Marks and Spencer adds vitamin D to all its bread

British retailer Marks and Spencer is to add vitamin D to its entire packaged bread range after finding that customers are concerned they are not getting their recommended daily amount.

Every loaf of bread and bread roll in the M&S bakery range will be made with yeast that naturally produces vitamin D, providing a minimum of 15% of the daily requirement in two slices.

Marks and Spencer adds vitamin D to all its bread

The yeast will have been exposed to UV light, naturally increasing its vitamin D content, which in turn is transferred into the bread.

The range will be rolled out from next week in the UK.

Vitamin D is mostly obtained from the action of sunlight on the skin. Natural dietary sources include oily fish such as salmon, sardines and mackerel and eggs.

It is generally only added to breakfast cereals, margarine and sometimes yogurts and drinks.

A survey by M&S of 2,476 customers earlier this year found that 78% would be positive to vitamin D enrichment, and more than 90% bought bread weekly.

Last month it was reported that under-fours may be handed vitamin D supplements amid the British government's concerns over the return of rickets, a disease common during Victorian times but virtually eradicated during the Second World War.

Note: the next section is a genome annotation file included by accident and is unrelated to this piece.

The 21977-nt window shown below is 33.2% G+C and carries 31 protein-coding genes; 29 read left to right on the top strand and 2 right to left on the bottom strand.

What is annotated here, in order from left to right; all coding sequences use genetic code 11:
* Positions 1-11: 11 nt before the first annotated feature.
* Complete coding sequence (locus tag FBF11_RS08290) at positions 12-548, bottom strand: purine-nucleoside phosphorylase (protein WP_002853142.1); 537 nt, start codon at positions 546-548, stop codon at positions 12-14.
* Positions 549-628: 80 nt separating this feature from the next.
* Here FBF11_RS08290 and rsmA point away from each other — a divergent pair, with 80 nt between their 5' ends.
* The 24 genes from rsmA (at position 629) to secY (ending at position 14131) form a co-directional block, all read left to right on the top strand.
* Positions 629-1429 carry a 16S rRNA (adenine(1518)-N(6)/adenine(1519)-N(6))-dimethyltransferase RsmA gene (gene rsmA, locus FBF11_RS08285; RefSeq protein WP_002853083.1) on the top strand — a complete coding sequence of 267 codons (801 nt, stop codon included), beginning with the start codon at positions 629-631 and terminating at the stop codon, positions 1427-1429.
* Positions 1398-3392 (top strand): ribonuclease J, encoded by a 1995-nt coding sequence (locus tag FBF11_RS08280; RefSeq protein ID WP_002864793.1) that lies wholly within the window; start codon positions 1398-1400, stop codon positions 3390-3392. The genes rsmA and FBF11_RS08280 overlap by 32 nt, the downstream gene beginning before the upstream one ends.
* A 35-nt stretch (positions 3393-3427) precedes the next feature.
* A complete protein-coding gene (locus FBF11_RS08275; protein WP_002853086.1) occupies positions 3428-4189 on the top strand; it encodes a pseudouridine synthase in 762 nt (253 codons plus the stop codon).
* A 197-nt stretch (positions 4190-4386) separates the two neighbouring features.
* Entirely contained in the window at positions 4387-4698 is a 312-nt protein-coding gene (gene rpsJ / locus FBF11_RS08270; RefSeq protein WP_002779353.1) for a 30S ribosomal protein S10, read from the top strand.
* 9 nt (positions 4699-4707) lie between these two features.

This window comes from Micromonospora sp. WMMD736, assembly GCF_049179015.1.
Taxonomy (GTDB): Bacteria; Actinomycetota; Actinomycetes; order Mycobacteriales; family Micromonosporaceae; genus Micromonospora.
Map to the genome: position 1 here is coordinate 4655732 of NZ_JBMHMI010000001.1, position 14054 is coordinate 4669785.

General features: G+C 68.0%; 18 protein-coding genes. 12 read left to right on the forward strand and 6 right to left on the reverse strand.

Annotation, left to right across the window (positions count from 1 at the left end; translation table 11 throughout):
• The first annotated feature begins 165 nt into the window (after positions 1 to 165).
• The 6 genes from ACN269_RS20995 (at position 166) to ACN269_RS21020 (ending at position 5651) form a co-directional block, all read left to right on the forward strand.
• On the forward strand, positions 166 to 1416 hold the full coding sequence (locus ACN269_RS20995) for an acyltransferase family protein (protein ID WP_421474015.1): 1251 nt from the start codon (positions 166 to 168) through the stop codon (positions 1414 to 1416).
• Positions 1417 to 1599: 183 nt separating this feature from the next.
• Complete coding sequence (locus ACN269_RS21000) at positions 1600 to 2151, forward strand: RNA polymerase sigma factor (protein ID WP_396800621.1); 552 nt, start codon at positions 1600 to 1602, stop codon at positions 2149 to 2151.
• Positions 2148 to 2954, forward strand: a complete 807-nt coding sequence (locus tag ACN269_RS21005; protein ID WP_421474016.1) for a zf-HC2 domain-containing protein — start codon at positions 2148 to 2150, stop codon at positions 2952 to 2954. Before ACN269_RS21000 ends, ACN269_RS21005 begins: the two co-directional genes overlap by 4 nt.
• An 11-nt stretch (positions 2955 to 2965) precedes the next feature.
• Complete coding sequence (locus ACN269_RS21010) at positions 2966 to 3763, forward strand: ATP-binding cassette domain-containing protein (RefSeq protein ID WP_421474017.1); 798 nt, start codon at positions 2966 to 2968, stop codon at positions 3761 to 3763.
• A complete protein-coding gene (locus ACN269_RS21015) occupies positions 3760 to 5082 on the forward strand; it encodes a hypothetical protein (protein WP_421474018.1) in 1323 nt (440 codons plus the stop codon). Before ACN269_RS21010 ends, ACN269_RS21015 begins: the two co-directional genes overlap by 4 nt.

About 10 million people across England may be low on the vitamin, which risks leaving them prone to weak bones and tenderness.

The move by M&S has the backing of the National Osteoporosis Society, whose chief executive Claire Severgnini said: “Vitamin D is a vital nutrient that sadly many people are lacking.

“This can lead to osteoporosis and other health complications that can be avoided by simple lifestyle changes.

“Safe sun exposure is an excellent way of obtaining natural vitamin D, however levels can be topped up through diet.”

M&S head of nutrition Claire Hughes said: “We understand the importance of vitamin D in a balanced diet and the role this can play in health.

“We want to make it as easy as possible for our customers to increase their intake. By adding it to something as simple as bread it means customers don’t have to change their usual diet to get an additional top up of this vital vitamin.”

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